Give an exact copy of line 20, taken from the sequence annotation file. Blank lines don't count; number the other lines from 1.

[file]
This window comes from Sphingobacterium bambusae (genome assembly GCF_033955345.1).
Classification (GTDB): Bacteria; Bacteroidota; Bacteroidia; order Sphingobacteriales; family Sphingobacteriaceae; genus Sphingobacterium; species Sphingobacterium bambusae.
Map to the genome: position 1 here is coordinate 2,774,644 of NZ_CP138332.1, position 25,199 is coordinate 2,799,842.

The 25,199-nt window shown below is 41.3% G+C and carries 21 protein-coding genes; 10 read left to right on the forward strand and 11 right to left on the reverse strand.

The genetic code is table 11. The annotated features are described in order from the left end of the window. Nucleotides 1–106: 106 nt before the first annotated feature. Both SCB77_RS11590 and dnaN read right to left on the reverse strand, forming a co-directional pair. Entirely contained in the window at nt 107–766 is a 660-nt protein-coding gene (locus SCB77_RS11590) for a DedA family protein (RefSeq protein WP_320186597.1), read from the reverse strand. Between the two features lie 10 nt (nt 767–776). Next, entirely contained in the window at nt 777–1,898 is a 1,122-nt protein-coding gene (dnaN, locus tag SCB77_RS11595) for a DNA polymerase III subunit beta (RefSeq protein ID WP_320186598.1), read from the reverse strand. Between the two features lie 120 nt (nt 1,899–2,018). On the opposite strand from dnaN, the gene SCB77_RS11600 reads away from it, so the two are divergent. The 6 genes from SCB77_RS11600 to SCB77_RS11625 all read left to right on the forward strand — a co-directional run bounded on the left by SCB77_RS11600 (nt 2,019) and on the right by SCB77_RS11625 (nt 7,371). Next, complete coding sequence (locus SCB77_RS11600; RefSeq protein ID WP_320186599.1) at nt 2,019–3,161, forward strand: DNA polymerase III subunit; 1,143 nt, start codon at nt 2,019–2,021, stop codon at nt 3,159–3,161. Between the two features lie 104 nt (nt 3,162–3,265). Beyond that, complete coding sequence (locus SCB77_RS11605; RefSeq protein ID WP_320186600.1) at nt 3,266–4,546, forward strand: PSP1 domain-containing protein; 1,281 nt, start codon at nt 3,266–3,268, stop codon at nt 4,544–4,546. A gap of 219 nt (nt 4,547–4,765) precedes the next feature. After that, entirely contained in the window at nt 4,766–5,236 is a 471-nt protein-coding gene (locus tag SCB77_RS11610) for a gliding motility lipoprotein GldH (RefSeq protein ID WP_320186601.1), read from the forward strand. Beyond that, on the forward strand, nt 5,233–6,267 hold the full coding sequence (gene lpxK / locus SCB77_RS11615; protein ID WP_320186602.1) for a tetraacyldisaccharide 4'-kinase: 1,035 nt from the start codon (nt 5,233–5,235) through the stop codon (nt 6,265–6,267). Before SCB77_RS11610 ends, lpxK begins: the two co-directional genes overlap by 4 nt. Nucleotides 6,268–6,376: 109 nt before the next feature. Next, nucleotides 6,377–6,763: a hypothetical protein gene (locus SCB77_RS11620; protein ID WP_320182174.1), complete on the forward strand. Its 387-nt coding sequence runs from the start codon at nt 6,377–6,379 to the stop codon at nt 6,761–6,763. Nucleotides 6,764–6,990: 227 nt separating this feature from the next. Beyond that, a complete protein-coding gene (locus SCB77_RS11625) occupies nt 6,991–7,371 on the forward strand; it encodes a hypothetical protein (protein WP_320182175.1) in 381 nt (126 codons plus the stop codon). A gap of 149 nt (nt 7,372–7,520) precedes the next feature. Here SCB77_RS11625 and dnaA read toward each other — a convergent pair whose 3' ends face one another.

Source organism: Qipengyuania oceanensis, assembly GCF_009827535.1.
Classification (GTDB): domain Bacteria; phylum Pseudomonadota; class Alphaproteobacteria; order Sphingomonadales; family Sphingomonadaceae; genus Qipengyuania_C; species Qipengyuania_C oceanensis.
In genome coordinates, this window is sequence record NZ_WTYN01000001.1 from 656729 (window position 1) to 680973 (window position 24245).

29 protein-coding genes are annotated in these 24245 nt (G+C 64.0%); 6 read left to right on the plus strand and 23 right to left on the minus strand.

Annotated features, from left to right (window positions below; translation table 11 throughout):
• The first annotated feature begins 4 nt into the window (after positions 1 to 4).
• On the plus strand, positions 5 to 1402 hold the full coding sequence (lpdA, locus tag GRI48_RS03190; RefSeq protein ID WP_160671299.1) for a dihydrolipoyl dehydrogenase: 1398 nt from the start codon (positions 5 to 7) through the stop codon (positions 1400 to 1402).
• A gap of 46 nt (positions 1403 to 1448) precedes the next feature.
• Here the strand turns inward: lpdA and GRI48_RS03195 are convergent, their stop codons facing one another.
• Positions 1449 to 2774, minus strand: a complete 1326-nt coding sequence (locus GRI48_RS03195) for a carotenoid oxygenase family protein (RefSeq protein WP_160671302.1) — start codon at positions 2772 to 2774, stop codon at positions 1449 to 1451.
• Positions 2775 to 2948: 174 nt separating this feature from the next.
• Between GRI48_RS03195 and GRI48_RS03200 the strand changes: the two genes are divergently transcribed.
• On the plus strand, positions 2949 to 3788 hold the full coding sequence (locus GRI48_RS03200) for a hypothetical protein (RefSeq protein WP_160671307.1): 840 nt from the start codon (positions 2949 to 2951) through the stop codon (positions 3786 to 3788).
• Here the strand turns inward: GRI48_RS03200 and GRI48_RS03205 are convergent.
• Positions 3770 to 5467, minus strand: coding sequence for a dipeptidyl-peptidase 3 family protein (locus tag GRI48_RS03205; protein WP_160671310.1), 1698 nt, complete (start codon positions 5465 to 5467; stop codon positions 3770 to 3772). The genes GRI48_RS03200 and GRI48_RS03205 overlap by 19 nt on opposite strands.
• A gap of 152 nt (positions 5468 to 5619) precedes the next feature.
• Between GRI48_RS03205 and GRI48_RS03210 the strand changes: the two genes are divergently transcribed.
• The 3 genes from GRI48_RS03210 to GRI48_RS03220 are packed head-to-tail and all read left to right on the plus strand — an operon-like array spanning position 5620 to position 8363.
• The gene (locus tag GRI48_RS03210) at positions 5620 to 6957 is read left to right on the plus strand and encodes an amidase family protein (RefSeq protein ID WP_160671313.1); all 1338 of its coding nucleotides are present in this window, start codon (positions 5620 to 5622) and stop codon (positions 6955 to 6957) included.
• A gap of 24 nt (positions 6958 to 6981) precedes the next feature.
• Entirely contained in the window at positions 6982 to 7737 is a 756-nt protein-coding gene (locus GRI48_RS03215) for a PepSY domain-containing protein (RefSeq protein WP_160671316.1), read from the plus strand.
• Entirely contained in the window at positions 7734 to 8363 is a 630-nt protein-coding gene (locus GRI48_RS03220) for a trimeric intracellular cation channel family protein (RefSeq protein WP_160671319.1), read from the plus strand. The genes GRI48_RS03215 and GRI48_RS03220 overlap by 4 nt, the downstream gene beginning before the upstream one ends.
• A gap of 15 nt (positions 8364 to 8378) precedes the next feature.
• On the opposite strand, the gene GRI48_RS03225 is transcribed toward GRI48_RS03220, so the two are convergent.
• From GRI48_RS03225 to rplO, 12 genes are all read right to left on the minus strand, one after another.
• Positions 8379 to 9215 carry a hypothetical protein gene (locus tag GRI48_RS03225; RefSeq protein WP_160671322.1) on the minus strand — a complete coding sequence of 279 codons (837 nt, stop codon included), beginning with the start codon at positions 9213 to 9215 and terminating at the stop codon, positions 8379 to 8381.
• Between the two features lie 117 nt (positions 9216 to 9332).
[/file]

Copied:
• Positions 3770 to 5467, minus strand: coding sequence for a dipeptidyl-peptidase 3 family protein (locus tag GRI48_RS03205; protein WP_160671310.1), 1698 nt, complete (start codon positions 5465 to 5467; stop codon positions 3770 to 3772). The genes GRI48_RS03200 and GRI48_RS03205 overlap by 19 nt on opposite strands.